summary This paper describes an algorithm for generating plans for disassembling given objects. The plans are produced by a set of knowledge sources acting on a set of representations for the object. Both sets are arbitrarily expandable, so programs using the approach can grow continually in capability. Our present complement of knowledge sources and representations can tackle relatively difficult problems. Three examples are included. The first requires a good bit of geometric reasoning before appropriate subassemblies can be selected. The second and third require certain movable parts to be repositioned before disassembly can be achieved
keywords algorithms, representation, synthesis, assemblies, knowledge, reasoning, mechanical engineering
series CADline
last changed 2003/06/02 11:58

_id a158
authors Turner, James A.
year 1987
title Graphic Standards: IGES and PDES in an AEC Environment
source Integrating Computers into the Architectural Curriculum [ACADIA Conference Proceedings] Raleigh (North Carolina / USA) 1987, pp. 195-
summary The idea made a lot of sense: many diverse CAD systems communicating a common project data-base through a neutral format translator. The "Initial Graphics Exchange Specification", kindly known as IGES (pronounced "I guess" by its proponents, and "I guess not" by its opponents) was the the initial effort, and is either loved or hated; there is no "neutral" ground. Has it succeeded? Has it failed? Is there a future in this neutral format business? Was CAD meant to be "design" or "drafting"? Does industry support it? What does it mean for architecture? Is a "one-to-many" translator a wonderful idea, but impossible to implement? Is a complete set of "one-to-one" translators a better idea?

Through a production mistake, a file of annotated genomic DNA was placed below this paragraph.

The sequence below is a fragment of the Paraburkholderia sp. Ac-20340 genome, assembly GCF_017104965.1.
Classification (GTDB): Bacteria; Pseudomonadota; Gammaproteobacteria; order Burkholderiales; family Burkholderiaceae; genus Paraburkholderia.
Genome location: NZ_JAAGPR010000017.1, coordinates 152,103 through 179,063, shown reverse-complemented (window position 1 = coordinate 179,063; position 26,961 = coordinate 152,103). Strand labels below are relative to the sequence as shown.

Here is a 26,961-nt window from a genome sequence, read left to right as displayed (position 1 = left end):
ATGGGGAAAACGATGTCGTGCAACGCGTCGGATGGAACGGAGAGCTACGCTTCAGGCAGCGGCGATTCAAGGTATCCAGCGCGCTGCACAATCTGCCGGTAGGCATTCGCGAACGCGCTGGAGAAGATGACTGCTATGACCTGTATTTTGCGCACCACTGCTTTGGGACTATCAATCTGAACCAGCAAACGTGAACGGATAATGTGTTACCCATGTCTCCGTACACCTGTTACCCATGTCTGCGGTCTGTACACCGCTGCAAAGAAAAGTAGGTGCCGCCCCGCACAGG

This paper will give a short history of IGES, discuss its reason for being, list its strengths and weaknesses, examine its inner workings, and introduce the current effort of the IGES committee: a total "Product Design Exchange Specification", PDES (and internationally as STEP). It will also discuss the techniques used by the PDES application committees to model their various products, and give a case study of the effort of the AEC committee in modeling an architectural "product".

The paper will conclude with the opinions on the future of IGES by the author (a four year member of the IGES/PDES organization).

series ACADIA
email turner@umich.edu
last changed 2003/05/16 17:23

_id 8c73
authors Van Wyk, C.G. Skip
year 1987
title CAAD Usage: Now and When At OSU
source Integrating Computers into the Architectural Curriculum [ACADIA Conference Proceedings] Raleigh (North Carolina / USA) 1987, pp. 121-134
summary In February of this year the Department of Architecture at The Ohio State University began a study to determine existing and long-term needs and expectations regarding the use of computers in teaching, research, administration, and service. The results of the study are to aid in two broad planning objectives: (1) facility, hardware, and software acquisition; and (2) curriculum enhancement, faculty and staff development, and support services (i.e., consultants, lab monitors, etc.).

An interview technique was developed to address three main concerns: (1) how computers are and should be utilized in areas--i.e., research, course preparation, lecture delivery, computer-aided instruction, grading and monitoring, and student exercises; (2) what kinds of applications are and should be utilized--i.e., word processing, statistics, graphics, drafting, modeling, audio-visual, database, etc.; and (3) what problems or concerns stand in the way of achieving the desired levels of computer usage.